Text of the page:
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Algae

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أستاذ المادة اياد محمد جبر المعموري       28/12/2016 09:01:20
Rhodophyta




1-2 General characteristics
phylum (division) of the kingdom Protista consisting of the photosynthetic organisms commonly known as red algae. Most of the world s seaweeds belong to this group. Members of the division have a characteristic clear red or purplish color imparted by accessory pigments called phycobilins, unique to the red algae and the cyanobacteria. The chloroplasts of red algae are believed to be derived from cyanobacteria that formed an ancient symbiotic relationship with the algae.
Red algae have a number of general characteristics that in combination distinguish them from other eukaryotic groups:
1-Absence of flagella and centrioles.
2-Floridean starch as a storage product and the storage of starch in the cytoplasm
3-Phycoerythrin, phycocyanin, and allophycocyanin as accessory pigments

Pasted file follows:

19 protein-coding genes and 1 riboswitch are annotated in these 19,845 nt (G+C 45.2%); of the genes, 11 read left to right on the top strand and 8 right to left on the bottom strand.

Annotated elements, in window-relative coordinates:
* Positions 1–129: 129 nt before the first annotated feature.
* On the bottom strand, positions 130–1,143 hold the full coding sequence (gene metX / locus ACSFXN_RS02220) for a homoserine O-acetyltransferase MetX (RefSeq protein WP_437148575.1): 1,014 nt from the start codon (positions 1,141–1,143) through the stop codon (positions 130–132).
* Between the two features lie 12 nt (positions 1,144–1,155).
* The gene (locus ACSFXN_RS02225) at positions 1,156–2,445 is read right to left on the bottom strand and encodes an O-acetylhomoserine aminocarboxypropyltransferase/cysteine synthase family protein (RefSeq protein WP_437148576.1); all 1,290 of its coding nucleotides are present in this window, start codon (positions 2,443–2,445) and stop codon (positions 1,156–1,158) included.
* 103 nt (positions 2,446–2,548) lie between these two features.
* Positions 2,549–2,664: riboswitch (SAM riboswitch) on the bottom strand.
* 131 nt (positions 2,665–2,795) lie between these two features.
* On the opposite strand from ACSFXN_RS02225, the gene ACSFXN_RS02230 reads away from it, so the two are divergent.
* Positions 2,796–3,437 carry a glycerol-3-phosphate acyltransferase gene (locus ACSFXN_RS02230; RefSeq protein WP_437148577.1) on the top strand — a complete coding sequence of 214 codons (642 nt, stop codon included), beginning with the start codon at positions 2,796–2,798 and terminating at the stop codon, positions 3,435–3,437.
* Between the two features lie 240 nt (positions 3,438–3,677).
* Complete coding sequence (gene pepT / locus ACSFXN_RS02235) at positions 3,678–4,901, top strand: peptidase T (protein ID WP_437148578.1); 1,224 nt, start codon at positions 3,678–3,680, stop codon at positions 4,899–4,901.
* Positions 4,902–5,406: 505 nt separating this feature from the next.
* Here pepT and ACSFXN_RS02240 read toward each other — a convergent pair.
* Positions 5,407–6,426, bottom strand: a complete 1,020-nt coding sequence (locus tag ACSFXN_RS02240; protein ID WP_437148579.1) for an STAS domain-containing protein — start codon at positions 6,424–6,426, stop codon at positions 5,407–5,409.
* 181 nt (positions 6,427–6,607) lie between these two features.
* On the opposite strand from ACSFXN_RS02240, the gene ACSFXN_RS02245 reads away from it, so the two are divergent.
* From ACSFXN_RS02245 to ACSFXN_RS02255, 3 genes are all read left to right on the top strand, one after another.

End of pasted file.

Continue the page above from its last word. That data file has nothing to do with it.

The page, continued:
4-Unstacked thylakoids in plastids
5-No chloroplast endoplasmic reticulum





1-3 Structure
Cells of the Rhodophyta possess chloroplasts that, in addition to the phycobilins, contain chlorophyll a, carotenes, and xanthophylls. At great ocean depths, where the wavelength of light available for photosynthesis is very different from that in shallow water, the phycobilins become more active than the chlorophylls in absorbing light; this fact may explain the ability of red algae to exist at depths of up to 879 ft (268 m). The carbohydrate reserves of red algae are in the form of floridean starch, a specialized glucose polymer of different structure than the starch of plants. The red algae, unicellular to multicellular (up to 1 m) mostly free-living but some parasitic or symbiotic, with chloroplasts containing phycobilins. Cell walls made of cellulose with mucopolysaccharides penetrated in many red algae by pores partially blocked by proteins (complex referred to as pit connections). Usually with separated phases of vegetative growth and sexual reproduction. Common and widespread, ecologically important, economically important (source of agar). No flagella. Ultrastructural identity: Mitochondria with flat cristae, sometimes associated with forming faces of dictyosomes. Thylakoids single, with phycobilisomes, plastids with peripheral thylakoid. During mitosis, nuclear envelope mostly remains intact but some microtubules of spindle extend from noncentriolar polar bodies through polar gaps in the nuclear envelope. Synapomorphy: No clear-cut feature available; possibly pit connections Composition: About 4,000 species.